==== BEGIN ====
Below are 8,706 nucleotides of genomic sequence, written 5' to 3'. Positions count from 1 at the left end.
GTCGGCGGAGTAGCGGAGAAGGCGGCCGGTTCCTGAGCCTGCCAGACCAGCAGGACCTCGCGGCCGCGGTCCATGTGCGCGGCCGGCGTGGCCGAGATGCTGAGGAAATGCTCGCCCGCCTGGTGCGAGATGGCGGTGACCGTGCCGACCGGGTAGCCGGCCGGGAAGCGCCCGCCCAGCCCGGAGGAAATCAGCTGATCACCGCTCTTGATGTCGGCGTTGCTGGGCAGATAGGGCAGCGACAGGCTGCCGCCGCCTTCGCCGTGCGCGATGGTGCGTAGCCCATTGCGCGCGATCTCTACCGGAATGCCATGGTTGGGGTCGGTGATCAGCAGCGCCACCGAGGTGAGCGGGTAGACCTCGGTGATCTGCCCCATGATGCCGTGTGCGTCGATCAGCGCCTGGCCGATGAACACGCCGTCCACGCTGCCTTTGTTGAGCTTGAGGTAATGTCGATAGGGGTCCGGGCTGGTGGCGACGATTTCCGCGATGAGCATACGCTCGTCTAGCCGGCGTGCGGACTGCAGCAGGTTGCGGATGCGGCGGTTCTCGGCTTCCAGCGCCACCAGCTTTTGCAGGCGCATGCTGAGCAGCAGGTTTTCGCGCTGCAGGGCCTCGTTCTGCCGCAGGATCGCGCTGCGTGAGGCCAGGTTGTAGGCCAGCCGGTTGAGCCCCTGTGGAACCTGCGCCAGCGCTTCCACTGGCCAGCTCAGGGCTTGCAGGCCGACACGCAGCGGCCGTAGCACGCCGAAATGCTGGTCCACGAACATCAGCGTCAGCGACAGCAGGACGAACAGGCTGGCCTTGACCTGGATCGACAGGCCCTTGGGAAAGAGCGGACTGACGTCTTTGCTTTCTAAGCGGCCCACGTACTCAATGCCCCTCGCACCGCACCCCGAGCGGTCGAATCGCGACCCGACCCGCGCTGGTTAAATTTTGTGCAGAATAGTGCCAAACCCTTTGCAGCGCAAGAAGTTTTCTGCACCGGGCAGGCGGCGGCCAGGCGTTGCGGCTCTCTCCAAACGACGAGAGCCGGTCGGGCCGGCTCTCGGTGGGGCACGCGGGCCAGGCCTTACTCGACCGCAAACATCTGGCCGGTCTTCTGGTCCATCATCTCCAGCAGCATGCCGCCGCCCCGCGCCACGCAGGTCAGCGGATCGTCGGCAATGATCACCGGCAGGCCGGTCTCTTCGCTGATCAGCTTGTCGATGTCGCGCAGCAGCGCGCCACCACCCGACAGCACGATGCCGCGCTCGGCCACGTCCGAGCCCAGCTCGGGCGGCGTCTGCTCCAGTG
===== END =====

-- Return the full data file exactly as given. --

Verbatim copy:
Below are 8,706 nucleotides of genomic sequence, written 5' to 3'. Positions count from 1 at the left end.
GTCGGCGGAGTAGCGGAGAAGGCGGCCGGTTCCTGAGCCTGCCAGACCAGCAGGACCTCGCGGCCGCGGTCCATGTGCGCGGCCGGCGTGGCCGAGATGCTGAGGAAATGCTCGCCCGCCTGGTGCGAGATGGCGGTGACCGTGCCGACCGGGTAGCCGGCCGGGAAGCGCCCGCCCAGCCCGGAGGAAATCAGCTGATCACCGCTCTTGATGTCGGCGTTGCTGGGCAGATAGGGCAGCGACAGGCTGCCGCCGCCTTCGCCGTGCGCGATGGTGCGTAGCCCATTGCGCGCGATCTCTACCGGAATGCCATGGTTGGGGTCGGTGATCAGCAGCGCCACCGAGGTGAGCGGGTAGACCTCGGTGATCTGCCCCATGATGCCGTGTGCGTCGATCAGCGCCTGGCCGATGAACACGCCGTCCACGCTGCCTTTGTTGAGCTTGAGGTAATGTCGATAGGGGTCCGGGCTGGTGGCGACGATTTCCGCGATGAGCATACGCTCGTCTAGCCGGCGTGCGGACTGCAGCAGGTTGCGGATGCGGCGGTTCTCGGCTTCCAGCGCCACCAGCTTTTGCAGGCGCATGCTGAGCAGCAGGTTTTCGCGCTGCAGGGCCTCGTTCTGCCGCAGGATCGCGCTGCGTGAGGCCAGGTTGTAGGCCAGCCGGTTGAGCCCCTGTGGAACCTGCGCCAGCGCTTCCACTGGCCAGCTCAGGGCTTGCAGGCCGACACGCAGCGGCCGTAGCACGCCGAAATGCTGGTCCACGAACATCAGCGTCAGCGACAGCAGGACGAACAGGCTGGCCTTGACCTGGATCGACAGGCCCTTGGGAAAGAGCGGACTGACGTCTTTGCTTTCTAAGCGGCCCACGTACTCAATGCCCCTCGCACCGCACCCCGAGCGGTCGAATCGCGACCCGACCCGCGCTGGTTAAATTTTGTGCAGAATAGTGCCAAACCCTTTGCAGCGCAAGAAGTTTTCTGCACCGGGCAGGCGGCGGCCAGGCGTTGCGGCTCTCTCCAAACGACGAGAGCCGGTCGGGCCGGCTCTCGGTGGGGCACGCGGGCCAGGCCTTACTCGACCGCAAACATCTGGCCGGTCTTCTGGTCCATCATCTCCAGCAGCATGCCGCCGCCCCGCGCCACGCAGGTCAGCGGATCGTCGGCAATGATCACCGGCAGGCCGGTCTCTTCGCTGATCAGCTTGTCGATGTCGCGCAGCAGCGCGCCACCACCCGACAGCACGATGCCGCGCTCGGCCACGTCCGAGCCCAGCTCGGGCGGCGTCTGCTCCAGTG